You may have heard many global organisations around the world say: we're a global organisation that thinks local. However, very few organisations can deliver on it. Where Mastercard has the point of difference is that our global behaviour is the world class technology that moves your money faster than the blink of an eye in a very secure and simple way. Our local connection is how we partner with your financial institution of choice, whether that is your bank, whether we work with your transit network or your local government to introduce smarter payments, but also how we are locally relevant to you. When creating an audio brand, we realised that music is a very personal thing and has multiple cultural influences around the world that are unique to specific locations. It became something increasingly intuitive for us to say that if we're going to make Mastercard have a consistent sound, there's no reason why that consistent sound can't be locally loved and locally relevant. So, around the world we have been working with local musicians to really ensure that where the sound of Mastercard arrives, it has that element that makes it feel instantly at home.
The Slovene music tradition was brought to life in the Mastercard global sonic brand for the first time in October. The producer, Dejan Radičevič, created authentic local inputs by adding folk instruments to the original Mastercard melody. The sound was created by zitherist, Tanja Zupanc, percussionist, Petra Vidmar, popular Slovenian singer, Neisha, world champion in diatonic accordion, Anže Krevh and renowned Slovenian clarinet player, Boštjan Gombač, who played a part of the tune on a reconstruction of the oldest flute in the world, found in the cave, Divje babe, near Cerkno in Slovenia. Play it on www.sloveniatimes.com.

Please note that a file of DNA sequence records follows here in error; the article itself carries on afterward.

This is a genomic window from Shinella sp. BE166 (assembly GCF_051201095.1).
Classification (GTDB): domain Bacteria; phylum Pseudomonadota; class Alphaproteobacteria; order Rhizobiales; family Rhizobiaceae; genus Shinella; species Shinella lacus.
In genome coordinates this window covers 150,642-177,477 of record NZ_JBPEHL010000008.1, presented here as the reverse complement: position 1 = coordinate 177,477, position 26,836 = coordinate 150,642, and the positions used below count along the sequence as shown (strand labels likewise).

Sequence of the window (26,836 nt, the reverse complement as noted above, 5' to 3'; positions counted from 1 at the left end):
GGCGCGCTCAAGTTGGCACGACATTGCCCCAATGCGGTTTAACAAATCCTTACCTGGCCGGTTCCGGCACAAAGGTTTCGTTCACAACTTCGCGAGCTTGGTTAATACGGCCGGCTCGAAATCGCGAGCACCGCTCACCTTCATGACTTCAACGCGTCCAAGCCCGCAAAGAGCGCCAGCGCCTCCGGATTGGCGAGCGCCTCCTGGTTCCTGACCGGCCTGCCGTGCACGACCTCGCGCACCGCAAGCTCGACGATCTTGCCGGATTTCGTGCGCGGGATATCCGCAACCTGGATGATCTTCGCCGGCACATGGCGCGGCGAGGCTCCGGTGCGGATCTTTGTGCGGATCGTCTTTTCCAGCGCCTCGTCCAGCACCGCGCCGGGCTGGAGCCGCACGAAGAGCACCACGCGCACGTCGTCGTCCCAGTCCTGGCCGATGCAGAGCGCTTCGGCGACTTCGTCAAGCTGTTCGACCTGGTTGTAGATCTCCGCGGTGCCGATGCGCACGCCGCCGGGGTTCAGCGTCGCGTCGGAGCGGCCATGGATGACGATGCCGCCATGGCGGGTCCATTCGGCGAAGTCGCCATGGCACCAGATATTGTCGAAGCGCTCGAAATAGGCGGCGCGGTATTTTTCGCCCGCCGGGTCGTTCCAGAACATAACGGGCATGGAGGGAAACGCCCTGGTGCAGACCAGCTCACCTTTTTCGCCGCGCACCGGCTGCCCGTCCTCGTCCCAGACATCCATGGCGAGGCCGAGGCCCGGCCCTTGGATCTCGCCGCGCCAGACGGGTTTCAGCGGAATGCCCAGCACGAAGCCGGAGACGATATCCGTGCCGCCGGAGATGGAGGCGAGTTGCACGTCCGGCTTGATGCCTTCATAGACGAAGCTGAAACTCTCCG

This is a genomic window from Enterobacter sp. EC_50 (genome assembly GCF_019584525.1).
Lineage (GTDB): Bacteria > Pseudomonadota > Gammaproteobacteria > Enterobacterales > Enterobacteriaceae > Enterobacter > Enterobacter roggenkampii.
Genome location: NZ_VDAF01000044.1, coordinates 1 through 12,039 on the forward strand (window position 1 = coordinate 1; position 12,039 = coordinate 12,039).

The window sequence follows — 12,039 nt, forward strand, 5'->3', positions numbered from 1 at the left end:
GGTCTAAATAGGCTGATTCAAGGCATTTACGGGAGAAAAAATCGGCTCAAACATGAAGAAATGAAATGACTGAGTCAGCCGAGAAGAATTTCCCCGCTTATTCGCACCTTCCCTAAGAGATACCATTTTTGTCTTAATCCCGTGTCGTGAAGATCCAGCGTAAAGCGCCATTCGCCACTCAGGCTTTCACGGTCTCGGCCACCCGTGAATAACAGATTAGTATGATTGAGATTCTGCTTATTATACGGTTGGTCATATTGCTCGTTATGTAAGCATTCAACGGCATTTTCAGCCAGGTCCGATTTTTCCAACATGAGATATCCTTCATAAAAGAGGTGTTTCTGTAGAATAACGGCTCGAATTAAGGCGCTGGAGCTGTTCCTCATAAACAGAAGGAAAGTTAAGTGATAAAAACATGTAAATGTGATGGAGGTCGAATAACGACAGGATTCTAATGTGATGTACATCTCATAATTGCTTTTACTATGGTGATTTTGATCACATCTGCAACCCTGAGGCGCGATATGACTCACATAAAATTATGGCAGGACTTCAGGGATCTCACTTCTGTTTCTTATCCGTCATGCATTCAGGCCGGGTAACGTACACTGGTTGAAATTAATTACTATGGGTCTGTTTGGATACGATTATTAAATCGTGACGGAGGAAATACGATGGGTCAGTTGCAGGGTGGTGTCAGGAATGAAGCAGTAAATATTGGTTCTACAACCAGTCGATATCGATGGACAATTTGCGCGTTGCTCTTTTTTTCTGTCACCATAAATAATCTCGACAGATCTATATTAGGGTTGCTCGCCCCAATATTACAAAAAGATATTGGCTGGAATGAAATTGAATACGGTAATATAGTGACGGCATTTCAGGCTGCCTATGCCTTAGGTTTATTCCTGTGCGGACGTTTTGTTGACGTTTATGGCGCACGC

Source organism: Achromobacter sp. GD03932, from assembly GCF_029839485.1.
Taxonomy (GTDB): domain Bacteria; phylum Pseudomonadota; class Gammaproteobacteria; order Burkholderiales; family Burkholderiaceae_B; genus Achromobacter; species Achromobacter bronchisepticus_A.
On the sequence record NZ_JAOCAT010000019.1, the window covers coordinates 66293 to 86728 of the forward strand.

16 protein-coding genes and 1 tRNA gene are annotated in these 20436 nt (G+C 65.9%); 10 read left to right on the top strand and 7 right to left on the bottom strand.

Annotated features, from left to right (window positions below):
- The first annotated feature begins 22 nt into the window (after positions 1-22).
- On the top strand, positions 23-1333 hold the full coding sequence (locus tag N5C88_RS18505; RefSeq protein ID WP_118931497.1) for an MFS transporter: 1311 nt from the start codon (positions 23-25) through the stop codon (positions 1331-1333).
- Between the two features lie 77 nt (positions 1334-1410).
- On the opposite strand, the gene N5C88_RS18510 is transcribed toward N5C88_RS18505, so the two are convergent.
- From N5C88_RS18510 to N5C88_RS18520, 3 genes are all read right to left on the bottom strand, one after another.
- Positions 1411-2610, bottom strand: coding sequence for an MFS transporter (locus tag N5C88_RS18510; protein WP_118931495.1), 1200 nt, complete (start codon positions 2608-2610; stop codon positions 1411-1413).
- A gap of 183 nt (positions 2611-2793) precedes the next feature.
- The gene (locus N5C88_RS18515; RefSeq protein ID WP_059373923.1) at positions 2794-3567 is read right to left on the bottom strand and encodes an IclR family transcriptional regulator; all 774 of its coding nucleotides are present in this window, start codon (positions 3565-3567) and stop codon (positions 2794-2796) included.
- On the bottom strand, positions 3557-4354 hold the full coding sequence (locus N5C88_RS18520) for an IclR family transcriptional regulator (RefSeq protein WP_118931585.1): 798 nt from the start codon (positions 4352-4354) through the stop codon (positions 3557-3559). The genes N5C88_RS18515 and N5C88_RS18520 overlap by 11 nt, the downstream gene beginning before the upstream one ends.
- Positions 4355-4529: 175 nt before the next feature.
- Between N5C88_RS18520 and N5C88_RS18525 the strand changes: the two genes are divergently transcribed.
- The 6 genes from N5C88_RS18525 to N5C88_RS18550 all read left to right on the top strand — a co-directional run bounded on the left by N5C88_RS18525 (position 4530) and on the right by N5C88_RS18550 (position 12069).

Contactless payments have become an important trend in the everyday customer experience. What are the benefits from the customers, as well as the merchants, point of view?
Contactless payments are phenomenal and their adoption is growing incredibly fast. They are primarily used for what we call low value transactions. So, if you're paying for your tube ticket in London, if you're going on a bus or if you're grabbing a coffee. One of the things that contactless payments really deliver is speed. It's a transaction where you don't want to stop and consider, and you don't have to try the product on. First and foremost, contactless is fantastic for driving speed which is such a great transit solution. In Slovenia, about 70 percent of payments are now contactless.
You were talking about a cashless society as a goal to be achieved in the near future. How close is this goal?